will benefit the perception of your brand, as well as something your current and potential clients will either rave or rant about. Next, let’s work on your digital marketing strategy.
Refocus Your Marketing Strategy
Now that we have adapted to the environment around us, we can focus our efforts on planning out content that is relevant, consistent, and serves your clients and community. An important part of your online content is making sure it’s relevant and sensitive to the pandemic going on.
Here’s what you can do: Right now, in this climate of uncertainty, change the tone of your messaging. Redo any digital marketing than comes off too “salesy”. Instead of marketing events and activities, highlight what your clients may be valuing most, like family and their quality time together. Spend time engaging with people to find out how you can serve them
differently. Second, a tactic you may want to try is to adjust your services, temporarily at least. You can offer more promotions with your sessions, or services you once charged extra for can be (temporarily) included. Thirdly, share relevant content that uplifts and relates to your clients. Share how you’re adjusting to the pandemic, professionally, and personally. Include personal stories, sweet behind the scenes moments, and everyday moments. Facebook and Instagram Stories are the best platforms to share these valuable tidbits. Clients tend to find comfort with brands that they feel they’ve built emotional connections with, even if it’s digital. Lastly, be consistent. Posting often on each of your dedicated platforms keeps you relevant on a client’s mind. Plan out at least three to four posts a week with relevant engaging content. These are simple ideas, but powerful when planned thoroughly and executed consistently.
The One Where They Had to Pivot
Create engagement for perfect exposure. Now is the season of The Global Pivot, and it’s grand! As businesses all around the world have been affected by this looming pandemic, some have creatively pivoted their business strategy to accommodate more non-traditional ways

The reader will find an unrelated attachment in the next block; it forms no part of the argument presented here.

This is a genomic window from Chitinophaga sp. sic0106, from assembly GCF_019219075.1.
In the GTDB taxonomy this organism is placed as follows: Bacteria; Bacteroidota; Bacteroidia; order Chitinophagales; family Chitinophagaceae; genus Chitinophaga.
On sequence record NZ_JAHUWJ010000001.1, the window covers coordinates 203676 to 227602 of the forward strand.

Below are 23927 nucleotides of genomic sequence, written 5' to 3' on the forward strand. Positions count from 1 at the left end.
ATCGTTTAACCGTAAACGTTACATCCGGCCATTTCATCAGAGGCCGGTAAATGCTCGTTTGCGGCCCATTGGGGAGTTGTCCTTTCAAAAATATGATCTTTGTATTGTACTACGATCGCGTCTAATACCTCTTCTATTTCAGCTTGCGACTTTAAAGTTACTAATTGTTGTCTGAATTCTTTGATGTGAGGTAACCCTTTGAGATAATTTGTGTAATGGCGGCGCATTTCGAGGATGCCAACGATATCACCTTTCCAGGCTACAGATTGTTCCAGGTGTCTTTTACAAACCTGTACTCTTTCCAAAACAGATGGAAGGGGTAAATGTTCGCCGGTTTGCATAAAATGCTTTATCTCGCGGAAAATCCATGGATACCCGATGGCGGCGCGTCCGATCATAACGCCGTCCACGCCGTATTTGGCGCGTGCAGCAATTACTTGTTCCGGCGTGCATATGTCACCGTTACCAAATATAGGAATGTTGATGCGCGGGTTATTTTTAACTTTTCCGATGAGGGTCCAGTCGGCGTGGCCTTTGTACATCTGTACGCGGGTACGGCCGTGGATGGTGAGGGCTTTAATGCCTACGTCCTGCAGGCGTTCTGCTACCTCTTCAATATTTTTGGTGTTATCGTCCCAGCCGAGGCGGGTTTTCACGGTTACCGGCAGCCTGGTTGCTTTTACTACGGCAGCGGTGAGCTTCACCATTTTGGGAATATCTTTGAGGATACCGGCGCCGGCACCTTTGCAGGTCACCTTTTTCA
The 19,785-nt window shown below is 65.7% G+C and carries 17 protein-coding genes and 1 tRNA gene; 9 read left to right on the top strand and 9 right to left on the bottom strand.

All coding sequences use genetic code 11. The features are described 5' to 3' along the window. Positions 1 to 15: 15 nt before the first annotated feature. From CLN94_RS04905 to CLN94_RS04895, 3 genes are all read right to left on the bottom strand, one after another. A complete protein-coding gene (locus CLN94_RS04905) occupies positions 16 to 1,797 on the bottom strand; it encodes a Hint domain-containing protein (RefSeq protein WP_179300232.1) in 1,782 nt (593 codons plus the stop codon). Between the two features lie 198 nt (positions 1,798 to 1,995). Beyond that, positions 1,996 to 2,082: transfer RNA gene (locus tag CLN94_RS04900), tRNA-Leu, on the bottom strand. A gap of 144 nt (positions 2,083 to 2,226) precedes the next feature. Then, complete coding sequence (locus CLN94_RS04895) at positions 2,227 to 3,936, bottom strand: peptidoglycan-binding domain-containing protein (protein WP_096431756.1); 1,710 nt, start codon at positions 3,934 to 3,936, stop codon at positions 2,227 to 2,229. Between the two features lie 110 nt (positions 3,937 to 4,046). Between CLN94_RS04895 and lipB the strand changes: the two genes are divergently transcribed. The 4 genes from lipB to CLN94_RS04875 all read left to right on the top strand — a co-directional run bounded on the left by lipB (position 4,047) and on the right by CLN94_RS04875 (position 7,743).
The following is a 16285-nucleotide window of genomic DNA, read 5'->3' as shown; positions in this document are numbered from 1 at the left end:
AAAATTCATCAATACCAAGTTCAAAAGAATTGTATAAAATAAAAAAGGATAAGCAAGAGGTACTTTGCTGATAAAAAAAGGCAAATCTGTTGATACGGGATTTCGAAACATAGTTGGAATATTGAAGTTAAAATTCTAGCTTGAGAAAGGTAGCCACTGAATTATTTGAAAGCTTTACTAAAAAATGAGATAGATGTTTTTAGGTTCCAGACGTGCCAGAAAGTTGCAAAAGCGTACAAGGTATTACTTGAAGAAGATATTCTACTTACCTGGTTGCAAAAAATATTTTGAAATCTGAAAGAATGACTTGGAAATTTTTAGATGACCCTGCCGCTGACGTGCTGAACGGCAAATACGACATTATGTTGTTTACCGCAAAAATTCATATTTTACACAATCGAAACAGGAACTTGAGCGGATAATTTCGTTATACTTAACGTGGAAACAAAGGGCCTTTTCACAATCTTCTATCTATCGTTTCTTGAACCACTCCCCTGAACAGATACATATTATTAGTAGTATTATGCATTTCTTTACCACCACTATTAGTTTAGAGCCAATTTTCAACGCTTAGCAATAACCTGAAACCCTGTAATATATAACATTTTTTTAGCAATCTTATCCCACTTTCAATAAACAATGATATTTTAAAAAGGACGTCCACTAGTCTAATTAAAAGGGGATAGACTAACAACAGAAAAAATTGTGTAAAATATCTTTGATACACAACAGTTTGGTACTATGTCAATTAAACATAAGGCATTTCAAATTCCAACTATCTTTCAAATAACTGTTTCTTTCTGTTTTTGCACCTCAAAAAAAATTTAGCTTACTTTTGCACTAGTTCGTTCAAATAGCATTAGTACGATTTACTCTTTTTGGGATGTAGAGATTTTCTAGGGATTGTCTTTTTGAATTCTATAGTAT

of conducting business. So can you!
Here’s what you can do: Start with serving your community by creating engaging ways to provide your services for free or charity, such as The Front Porch Project. You can partner with a relevant charity that supports families with food or services, like a local food bank. This kind of charity can garner you lasting exposure in your community as the preferred photographer. Volunteering your services can unlock the power of your brand, create new awareness. Call your local nonprofit organizations to see if they need any photographs taken for their organization or events. Also, check-in with local businesses to establish new partnerships.
Working with businesses is a great way to trade services during downtime and get your name out there. Use this creative content to share on your social media channels and website. Its engagement spotlights their charity and your business with all the tags, likes, and shares. Lastly,
turn your past clients into raving fans. Ask them to write a review on your mediums and other online sites like Google and Yelp. Create albums of past work (if you don’t already have some), title them with creative headings such as “Best of (category)” series, and tag all the families in
that series. Ask your clients to Like and Share. If you’ve built a good relationship with your clients over the years, this is a great way to generate organic exposure.
There’s light at the end of the lens. Just like you would adjust the settings on your camera, do the same for your marketing strategy to achieve an overall clear image of marketing smarter during this pandemic. The way you choose to communicate and treat your customers will reflect on the future of your business once we finally exit the pandemic.
This article was featured in Summerana Magazine | September 2020 issue